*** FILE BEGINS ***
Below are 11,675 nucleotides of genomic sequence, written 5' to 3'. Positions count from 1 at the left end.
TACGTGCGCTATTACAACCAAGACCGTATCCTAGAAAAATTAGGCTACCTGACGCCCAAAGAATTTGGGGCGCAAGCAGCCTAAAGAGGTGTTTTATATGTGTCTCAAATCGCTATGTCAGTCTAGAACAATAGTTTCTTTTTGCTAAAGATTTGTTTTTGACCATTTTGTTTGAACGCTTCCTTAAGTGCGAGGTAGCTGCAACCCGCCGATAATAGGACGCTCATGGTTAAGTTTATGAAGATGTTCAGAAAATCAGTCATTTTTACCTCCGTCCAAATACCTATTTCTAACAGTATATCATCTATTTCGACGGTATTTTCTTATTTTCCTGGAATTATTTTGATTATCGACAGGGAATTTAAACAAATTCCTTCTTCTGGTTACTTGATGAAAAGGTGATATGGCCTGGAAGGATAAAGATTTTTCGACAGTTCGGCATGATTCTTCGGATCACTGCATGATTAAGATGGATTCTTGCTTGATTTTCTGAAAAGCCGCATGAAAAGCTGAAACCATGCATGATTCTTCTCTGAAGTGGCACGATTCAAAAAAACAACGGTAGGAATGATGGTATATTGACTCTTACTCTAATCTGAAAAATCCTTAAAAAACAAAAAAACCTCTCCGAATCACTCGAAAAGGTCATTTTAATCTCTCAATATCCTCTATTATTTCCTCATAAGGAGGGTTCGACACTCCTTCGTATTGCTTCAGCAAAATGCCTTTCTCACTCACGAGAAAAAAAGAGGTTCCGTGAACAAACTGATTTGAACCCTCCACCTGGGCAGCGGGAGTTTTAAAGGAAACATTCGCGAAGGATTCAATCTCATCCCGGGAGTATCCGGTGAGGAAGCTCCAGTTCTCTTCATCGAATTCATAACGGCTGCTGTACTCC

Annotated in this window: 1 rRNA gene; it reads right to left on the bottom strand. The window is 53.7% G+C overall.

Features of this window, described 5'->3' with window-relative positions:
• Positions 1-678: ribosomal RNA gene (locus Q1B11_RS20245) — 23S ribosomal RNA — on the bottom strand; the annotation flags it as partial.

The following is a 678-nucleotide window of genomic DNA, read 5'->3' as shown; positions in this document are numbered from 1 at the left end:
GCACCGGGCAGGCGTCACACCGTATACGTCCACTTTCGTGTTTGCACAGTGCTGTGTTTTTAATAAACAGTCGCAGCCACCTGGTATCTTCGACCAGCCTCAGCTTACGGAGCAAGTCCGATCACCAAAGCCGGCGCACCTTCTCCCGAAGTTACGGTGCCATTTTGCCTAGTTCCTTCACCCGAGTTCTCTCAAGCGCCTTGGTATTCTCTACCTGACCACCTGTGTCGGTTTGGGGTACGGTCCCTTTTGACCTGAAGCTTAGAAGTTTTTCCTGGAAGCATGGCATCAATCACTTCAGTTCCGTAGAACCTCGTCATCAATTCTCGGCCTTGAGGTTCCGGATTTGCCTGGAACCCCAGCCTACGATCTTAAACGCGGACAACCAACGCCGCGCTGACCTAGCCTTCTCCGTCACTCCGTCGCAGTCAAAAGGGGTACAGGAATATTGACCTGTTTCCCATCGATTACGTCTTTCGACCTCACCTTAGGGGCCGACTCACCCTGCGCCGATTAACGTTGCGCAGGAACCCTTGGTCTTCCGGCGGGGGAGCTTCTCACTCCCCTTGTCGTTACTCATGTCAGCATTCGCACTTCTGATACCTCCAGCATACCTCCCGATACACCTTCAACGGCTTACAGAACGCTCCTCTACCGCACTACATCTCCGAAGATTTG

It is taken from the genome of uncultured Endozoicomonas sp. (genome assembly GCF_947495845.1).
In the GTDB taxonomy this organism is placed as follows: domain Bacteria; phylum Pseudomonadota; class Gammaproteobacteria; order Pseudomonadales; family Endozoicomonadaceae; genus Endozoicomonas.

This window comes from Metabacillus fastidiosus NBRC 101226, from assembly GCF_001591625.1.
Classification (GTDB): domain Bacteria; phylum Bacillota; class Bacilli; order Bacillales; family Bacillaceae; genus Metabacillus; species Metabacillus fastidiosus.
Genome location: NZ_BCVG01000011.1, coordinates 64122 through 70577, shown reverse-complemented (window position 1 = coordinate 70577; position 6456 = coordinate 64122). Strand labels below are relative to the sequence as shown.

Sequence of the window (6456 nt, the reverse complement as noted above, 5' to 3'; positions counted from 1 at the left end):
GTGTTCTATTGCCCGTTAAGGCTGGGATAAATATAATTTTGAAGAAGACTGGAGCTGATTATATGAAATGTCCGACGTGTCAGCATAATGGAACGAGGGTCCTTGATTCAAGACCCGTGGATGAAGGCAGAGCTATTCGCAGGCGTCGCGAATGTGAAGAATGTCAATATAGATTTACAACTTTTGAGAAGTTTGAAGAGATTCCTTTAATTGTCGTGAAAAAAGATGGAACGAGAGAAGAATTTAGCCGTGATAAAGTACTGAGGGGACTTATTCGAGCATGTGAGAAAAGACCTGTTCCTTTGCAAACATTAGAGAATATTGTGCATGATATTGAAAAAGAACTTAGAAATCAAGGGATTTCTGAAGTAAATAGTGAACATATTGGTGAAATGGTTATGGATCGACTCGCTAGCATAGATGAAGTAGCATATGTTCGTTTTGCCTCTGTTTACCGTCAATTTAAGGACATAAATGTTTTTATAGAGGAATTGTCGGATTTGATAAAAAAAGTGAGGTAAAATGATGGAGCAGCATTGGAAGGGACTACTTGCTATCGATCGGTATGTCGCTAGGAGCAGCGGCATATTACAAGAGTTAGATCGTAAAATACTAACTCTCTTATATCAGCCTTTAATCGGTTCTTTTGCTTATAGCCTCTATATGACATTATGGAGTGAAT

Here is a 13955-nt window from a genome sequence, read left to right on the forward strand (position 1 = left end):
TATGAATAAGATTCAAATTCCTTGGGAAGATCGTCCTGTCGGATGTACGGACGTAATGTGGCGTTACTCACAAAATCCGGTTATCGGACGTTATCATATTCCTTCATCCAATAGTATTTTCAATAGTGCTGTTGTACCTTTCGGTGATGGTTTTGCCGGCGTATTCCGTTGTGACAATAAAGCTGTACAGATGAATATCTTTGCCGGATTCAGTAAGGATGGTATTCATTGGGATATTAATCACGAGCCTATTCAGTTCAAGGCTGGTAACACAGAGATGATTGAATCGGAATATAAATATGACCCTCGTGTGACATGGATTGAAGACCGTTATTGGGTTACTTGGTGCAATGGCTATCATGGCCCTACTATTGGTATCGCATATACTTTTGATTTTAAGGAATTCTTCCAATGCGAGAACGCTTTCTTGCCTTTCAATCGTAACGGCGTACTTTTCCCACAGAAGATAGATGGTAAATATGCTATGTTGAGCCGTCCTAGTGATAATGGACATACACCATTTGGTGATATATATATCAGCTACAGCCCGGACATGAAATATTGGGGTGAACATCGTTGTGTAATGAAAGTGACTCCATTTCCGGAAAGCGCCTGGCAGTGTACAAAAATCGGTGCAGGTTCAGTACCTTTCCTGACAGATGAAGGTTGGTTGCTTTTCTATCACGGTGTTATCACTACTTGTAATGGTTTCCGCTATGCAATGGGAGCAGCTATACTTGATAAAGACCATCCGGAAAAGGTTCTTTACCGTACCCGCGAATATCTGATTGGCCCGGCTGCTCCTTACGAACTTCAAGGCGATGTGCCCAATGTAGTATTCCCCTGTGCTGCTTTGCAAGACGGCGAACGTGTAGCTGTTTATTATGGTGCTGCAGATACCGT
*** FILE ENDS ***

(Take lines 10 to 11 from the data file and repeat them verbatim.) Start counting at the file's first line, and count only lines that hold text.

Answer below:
This window comes from Metabacillus fastidiosus NBRC 101226, from assembly GCF_001591625.1.
Classification (GTDB): domain Bacteria; phylum Bacillota; class Bacilli; order Bacillales; family Bacillaceae; genus Metabacillus; species Metabacillus fastidiosus.